With this type of increase in the high risk patient population, payors will find it difficult to pay for medical services. Both private and governmental payors make or save money when they delay or deny payment of claims.  When private payors delay payment, they can take advantage of the “float.”  When government payors delay payments they control their budgets.   With denials, both payors correctly assume that a percentage of providers will not be pursue the denials and they save money from not paying those claims.

These additional costs from delayed payments and denials have always taken a toll on healthcare providers’ financial health.  Expense growth has outpaced revenue growth which is, not surprisingly, eroding the bottom line. The average operating margin for most hospital providers is currently less than 3 percent.   Now, with the increase in the obesity population, and a corresponding increase in pre-diabetic and/or diabetic patients, operating margins which have been generally low for hospital providers may decline even further.

What Healthcare Providers Can Do

Healthcare providers can address the current financial and operating challenges posed by the obesity and diabetes epidemic. From an operational standpoint, recommendations include:

  • Review and comply in a timely manner with payor contractual provisions and regulations which generally allow healthcare providers to pursue multiple denials or delays of payments. Payors secretly hope providers will “give up” after multiple denials and not pursue payment. However, the majority of these denials can be overturned with aggressive appeals and judicial intervention.
  • For those claims which private payors are not required to pay, hospitals may identify various government payors which may require that the patient be disabled as a prerequisite for payment. These include Social Security and Medicaid programs.  For example, under certain circumstances, obese individuals may qualify as being disabled and eligible for medical coverage.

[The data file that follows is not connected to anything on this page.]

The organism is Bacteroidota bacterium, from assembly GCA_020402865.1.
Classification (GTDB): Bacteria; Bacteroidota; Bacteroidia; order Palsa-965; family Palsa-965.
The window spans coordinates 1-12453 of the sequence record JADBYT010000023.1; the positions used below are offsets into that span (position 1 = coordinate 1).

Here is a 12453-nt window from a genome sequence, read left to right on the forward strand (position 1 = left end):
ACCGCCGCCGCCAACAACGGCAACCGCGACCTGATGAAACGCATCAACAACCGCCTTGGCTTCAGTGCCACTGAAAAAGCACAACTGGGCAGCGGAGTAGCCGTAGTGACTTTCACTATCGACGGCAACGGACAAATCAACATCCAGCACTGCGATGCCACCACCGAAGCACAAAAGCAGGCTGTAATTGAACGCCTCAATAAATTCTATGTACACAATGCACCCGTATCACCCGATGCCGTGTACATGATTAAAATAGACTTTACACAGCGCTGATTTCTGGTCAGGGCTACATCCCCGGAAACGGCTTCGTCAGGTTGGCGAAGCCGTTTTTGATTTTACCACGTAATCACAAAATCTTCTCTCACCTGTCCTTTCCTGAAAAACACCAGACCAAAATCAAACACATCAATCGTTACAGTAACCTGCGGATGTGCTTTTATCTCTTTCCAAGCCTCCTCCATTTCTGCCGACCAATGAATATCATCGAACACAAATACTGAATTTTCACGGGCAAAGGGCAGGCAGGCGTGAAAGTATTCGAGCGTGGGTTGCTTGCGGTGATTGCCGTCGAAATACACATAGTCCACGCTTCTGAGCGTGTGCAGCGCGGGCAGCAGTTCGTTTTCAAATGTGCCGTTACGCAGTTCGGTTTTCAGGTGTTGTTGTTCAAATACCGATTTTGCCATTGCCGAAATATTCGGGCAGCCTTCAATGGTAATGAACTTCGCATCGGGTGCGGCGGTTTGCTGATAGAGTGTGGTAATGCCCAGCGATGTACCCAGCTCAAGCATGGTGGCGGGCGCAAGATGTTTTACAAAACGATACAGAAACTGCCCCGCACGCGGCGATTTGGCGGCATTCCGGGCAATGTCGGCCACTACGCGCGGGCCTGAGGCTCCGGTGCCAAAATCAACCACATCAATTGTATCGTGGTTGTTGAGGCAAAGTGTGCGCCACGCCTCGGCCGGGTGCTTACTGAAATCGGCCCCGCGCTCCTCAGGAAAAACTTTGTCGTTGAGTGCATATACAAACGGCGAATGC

• Utilize appropriate financial forecasting which appropriately accounts for the increased costs associated with the increase in obese patients (many of whom will also be diabetic). Providers should consider negotiating reimbursement rates that will result in more reasonable compensation for medically necessary services for the complications that are likely to occur with these high risk patients.

To begin turning the tide of obesity and diabetes, healthcare providers may consider taking some simple steps:

  • Be proactive in educating patients and the community about good nutrition and the role it plays in getting and staying healthy. For example, utilize your television screens to educate patients while they are a captive audience in your facility.
  • Lead by example and remove junk food from cafeterias and hospital gift shops and substitute them with healthy foods.
  • Recommend nutritional screening for patients and make sure they learn about effects medications have on their nutrition and obesity.
  • Promote moderate exercise for patients and staff alike – every hour and a half of brisk walking each week lowers the likelihood of developing diabetes by 2 percent.
  • Include weight loss support in patient aftercare programs and employee wellness programs – the CDC estimates that losing can cut the risk of developing diabetes by 50 percent

Given their role and visibility, hospitals and other healthcare providers can play an important role in reducing the incidence of  diabetes.  This will contribute to healthier communities and healthier bottom lines.